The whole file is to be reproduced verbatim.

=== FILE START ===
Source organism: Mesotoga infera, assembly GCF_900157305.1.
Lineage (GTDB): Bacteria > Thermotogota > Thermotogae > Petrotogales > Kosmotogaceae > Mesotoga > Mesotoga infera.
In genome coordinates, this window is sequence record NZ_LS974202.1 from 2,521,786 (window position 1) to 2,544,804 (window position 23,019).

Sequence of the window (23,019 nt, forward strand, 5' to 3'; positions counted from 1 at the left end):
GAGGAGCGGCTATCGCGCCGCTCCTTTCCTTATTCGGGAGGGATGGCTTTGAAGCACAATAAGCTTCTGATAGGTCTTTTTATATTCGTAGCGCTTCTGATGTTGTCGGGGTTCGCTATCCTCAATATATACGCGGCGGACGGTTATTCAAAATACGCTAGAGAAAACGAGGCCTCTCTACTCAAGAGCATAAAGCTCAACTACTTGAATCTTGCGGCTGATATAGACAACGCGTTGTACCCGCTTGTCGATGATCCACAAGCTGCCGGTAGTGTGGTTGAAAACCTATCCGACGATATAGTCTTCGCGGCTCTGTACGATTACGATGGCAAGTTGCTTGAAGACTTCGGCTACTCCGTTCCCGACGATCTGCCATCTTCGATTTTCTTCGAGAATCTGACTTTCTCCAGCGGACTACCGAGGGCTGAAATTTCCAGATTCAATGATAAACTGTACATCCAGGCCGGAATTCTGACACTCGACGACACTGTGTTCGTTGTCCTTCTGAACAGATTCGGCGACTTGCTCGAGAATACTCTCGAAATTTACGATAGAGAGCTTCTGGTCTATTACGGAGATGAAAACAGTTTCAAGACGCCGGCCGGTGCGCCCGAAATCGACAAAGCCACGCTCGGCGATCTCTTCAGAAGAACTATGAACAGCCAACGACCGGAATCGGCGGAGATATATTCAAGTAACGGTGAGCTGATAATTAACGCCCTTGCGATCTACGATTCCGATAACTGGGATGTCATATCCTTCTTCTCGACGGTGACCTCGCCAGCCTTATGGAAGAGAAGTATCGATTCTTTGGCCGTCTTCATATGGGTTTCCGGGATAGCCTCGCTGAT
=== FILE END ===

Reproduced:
Source organism: Mesotoga infera, assembly GCF_900157305.1.
Lineage (GTDB): Bacteria > Thermotogota > Thermotogae > Petrotogales > Kosmotogaceae > Mesotoga > Mesotoga infera.
In genome coordinates, this window is sequence record NZ_LS974202.1 from 2,521,786 (window position 1) to 2,544,804 (window position 23,019).

Sequence of the window (23,019 nt, forward strand, 5' to 3'; positions counted from 1 at the left end):
GAGGAGCGGCTATCGCGCCGCTCCTTTCCTTATTCGGGAGGGATGGCTTTGAAGCACAATAAGCTTCTGATAGGTCTTTTTATATTCGTAGCGCTTCTGATGTTGTCGGGGTTCGCTATCCTCAATATATACGCGGCGGACGGTTATTCAAAATACGCTAGAGAAAACGAGGCCTCTCTACTCAAGAGCATAAAGCTCAACTACTTGAATCTTGCGGCTGATATAGACAACGCGTTGTACCCGCTTGTCGATGATCCACAAGCTGCCGGTAGTGTGGTTGAAAACCTATCCGACGATATAGTCTTCGCGGCTCTGTACGATTACGATGGCAAGTTGCTTGAAGACTTCGGCTACTCCGTTCCCGACGATCTGCCATCTTCGATTTTCTTCGAGAATCTGACTTTCTCCAGCGGACTACCGAGGGCTGAAATTTCCAGATTCAATGATAAACTGTACATCCAGGCCGGAATTCTGACACTCGACGACACTGTGTTCGTTGTCCTTCTGAACAGATTCGGCGACTTGCTCGAGAATACTCTCGAAATTTACGATAGAGAGCTTCTGGTCTATTACGGAGATGAAAACAGTTTCAAGACGCCGGCCGGTGCGCCCGAAATCGACAAAGCCACGCTCGGCGATCTCTTCAGAAGAACTATGAACAGCCAACGACCGGAATCGGCGGAGATATATTCAAGTAACGGTGAGCTGATAATTAACGCCCTTGCGATCTACGATTCCGATAACTGGGATGTCATATCCTTCTTCTCGACGGTGACCTCGCCAGCCTTATGGAAGAGAAGTATCGATTCTTTGGCCGTCTTCATATGGGTTTCCGGGATAGCCTCGCTGAT